Brick and mortars are tired of being saddled with state taxes while online businesses get off Scott free. While some states do require Internet-based merchants to pay up, two bills are in Congress that would make this universal in all states.
While it likely won’t be settled until after the election (who wants to be seen supporting a tax raise as November approaches?), it is assumed both Mitt Romney and Barack Obama support this move. In 1992, the Support Court ruled that online state taxes would place an undue burden on retailers that do not have a physical presence in their communities.
In support of the tax, a group of states have united to create the Streamlined Sales Tax Project (SSTP), with the goal of tax simplification, which big-name online merchants such as eBay say doesn’t address their needs. More than 24 states support the campaign. Proponents of the project cite the uneven playing field between brick and mortars and online merchants and the harm caused to local economies as reasons for their necessity.
Ebay contends that the SSTP does little to streamline, citing the many jurisdictions and tax rates and compliance issues that will still exist. They also believe the move negatively impacts job creation and creates more burden on these merchants in an already adverse economic environment.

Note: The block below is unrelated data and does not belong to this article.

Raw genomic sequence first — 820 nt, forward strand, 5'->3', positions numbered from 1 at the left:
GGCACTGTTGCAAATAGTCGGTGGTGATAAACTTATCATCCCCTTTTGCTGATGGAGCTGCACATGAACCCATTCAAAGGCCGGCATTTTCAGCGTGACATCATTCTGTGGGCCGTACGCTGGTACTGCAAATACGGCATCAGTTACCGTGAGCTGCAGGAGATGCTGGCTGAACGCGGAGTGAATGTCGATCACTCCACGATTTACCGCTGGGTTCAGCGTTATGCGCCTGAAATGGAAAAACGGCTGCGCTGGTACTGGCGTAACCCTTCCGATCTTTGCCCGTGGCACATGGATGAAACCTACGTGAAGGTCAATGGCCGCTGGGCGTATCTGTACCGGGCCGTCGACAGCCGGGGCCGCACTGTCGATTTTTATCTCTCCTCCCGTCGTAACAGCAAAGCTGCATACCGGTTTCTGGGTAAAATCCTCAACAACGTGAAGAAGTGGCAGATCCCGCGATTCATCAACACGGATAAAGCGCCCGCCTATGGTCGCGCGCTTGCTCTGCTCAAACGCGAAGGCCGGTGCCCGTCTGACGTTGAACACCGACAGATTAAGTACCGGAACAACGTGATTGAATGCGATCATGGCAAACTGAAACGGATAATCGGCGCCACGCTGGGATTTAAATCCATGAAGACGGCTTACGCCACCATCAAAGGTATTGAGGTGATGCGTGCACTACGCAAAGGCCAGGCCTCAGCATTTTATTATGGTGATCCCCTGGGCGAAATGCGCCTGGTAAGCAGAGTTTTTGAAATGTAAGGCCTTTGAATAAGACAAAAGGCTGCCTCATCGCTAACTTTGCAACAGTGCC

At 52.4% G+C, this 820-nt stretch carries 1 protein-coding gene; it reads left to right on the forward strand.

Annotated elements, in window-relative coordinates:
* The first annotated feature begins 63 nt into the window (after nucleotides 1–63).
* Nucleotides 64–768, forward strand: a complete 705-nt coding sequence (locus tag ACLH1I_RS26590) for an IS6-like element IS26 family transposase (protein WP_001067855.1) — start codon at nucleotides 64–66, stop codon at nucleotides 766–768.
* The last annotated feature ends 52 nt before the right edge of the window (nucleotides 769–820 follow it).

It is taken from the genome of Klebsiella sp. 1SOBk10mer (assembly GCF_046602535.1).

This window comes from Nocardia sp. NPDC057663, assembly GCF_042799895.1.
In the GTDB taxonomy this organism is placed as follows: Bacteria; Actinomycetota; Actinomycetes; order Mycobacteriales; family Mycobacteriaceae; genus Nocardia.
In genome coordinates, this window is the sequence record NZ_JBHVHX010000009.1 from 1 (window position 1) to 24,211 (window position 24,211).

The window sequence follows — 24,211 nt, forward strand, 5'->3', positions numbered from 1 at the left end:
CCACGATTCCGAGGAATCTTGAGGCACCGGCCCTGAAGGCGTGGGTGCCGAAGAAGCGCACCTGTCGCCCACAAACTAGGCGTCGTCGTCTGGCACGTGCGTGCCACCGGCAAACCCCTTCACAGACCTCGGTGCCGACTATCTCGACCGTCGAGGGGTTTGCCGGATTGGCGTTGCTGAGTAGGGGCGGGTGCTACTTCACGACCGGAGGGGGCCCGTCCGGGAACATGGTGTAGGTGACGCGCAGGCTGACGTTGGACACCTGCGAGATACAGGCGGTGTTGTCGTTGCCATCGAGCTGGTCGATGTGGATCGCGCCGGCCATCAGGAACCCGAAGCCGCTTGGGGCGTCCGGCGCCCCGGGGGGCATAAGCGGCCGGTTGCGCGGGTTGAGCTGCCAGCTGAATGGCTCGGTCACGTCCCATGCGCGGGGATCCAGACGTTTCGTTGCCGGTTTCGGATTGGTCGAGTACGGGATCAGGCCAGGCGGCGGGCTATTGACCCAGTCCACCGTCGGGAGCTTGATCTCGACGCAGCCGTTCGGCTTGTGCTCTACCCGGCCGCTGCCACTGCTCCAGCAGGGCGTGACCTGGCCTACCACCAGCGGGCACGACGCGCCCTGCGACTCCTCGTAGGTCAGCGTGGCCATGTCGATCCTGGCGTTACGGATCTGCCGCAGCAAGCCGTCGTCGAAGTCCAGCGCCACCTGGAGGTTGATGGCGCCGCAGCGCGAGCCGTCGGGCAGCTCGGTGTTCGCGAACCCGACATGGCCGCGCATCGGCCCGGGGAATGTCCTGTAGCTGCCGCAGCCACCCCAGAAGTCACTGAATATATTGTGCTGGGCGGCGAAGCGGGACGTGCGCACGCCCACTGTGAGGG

Online merchants accounted for 7 percent of retail sales last year, and many believe that big-name online merchants such as Amazon and eBay are squashing small brick and mortars.
As far as how the candidates stand, Romney passed online sales taxes in his last term as Massachusetts governor. In fact, his potential chief-of-staff, Utah governor Michael Leavitt, is known as a strong advocate of the tax.
Meanwhile, the question remains: Would Obama would support such a tax? While he hasn’t made any statement on the issue as Election Day approaches, his supporters in Congress are back the tax, and it is assumed Obama does as well.
To date, the Internet Tax Freedom Act (ITFA), renewed to be active until 2014, protects online merchants from extra or discriminatory taxes. However, it doesn’t preclude state and local governments to charge sales tax.
On June 29, Texas joined five other states that Amazon has agreed to collect taxes for. The other states are Kansas, Kentucky, New York, North Dakota, and Washington. Within a year and a half, the number is expected to more than double to 13.